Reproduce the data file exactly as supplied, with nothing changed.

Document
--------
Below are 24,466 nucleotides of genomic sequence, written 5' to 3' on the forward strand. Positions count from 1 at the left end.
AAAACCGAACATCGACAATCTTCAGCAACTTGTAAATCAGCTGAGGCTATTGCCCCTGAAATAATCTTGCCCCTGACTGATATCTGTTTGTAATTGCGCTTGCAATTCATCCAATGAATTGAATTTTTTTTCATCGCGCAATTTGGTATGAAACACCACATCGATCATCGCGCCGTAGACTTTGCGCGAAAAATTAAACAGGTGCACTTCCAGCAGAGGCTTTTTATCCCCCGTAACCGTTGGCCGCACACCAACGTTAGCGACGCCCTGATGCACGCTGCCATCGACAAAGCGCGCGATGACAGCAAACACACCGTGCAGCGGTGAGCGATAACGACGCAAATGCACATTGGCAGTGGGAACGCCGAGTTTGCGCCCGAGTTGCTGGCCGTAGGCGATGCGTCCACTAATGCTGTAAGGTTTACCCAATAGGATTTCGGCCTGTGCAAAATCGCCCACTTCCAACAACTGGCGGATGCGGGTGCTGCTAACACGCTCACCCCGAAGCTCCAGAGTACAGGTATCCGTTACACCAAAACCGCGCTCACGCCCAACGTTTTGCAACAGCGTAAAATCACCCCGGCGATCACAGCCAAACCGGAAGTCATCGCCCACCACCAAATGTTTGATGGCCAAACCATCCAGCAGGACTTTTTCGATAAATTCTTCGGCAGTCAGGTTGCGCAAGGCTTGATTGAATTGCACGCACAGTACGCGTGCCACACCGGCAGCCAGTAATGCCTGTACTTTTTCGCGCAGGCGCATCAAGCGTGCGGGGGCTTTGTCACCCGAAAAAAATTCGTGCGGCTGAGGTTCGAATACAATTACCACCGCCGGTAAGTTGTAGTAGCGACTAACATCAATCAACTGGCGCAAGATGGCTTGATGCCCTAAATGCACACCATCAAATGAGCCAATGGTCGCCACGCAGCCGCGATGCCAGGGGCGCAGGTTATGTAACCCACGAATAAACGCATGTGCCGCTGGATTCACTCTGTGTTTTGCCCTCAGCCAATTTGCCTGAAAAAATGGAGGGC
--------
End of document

Below are 24,466 nucleotides of genomic sequence, written 5' to 3' on the forward strand. Positions count from 1 at the left end.
AAAACCGAACATCGACAATCTTCAGCAACTTGTAAATCAGCTGAGGCTATTGCCCCTGAAATAATCTTGCCCCTGACTGATATCTGTTTGTAATTGCGCTTGCAATTCATCCAATGAATTGAATTTTTTTTCATCGCGCAATTTGGTATGAAACACCACATCGATCATCGCGCCGTAGACTTTGCGCGAAAAATTAAACAGGTGCACTTCCAGCAGAGGCTTTTTATCCCCCGTAACCGTTGGCCGCACACCAACGTTAGCGACGCCCTGATGCACGCTGCCATCGACAAAGCGCGCGATGACAGCAAACACACCGTGCAGCGGTGAGCGATAACGACGCAAATGCACATTGGCAGTGGGAACGCCGAGTTTGCGCCCGAGTTGCTGGCCGTAGGCGATGCGTCCACTAATGCTGTAAGGTTTACCCAATAGGATTTCGGCCTGTGCAAAATCGCCCACTTCCAACAACTGGCGGATGCGGGTGCTGCTAACACGCTCACCCCGAAGCTCCAGAGTACAGGTATCCGTTACACCAAAACCGCGCTCACGCCCAACGTTTTGCAACAGCGTAAAATCACCCCGGCGATCACAGCCAAACCGGAAGTCATCGCCCACCACCAAATGTTTGATGGCCAAACCATCCAGCAGGACTTTTTCGATAAATTCTTCGGCAGTCAGGTTGCGCAAGGCTTGATTGAATTGCACGCACAGTACGCGTGCCACACCGGCAGCCAGTAATGCCTGTACTTTTTCGCGCAGGCGCATCAAGCGTGCGGGGGCTTTGTCACCCGAAAAAAATTCGTGCGGCTGAGGTTCGAATACAATTACCACCGCCGGTAAGTTGTAGTAGCGACTAACATCAATCAACTGGCGCAAGATGGCTTGATGCCCTAAATGCACACCATCAAATGAGCCAATGGTCGCCACGCAGCCGCGATGCCAGGGGCGCAGGTTATGTAACCCACGAATAAACGCATGTGCCGCTGGATTCACTCTGTGTTTTGCCCTCAGCCAATTTGCCTGAAAAAATGGAGGGC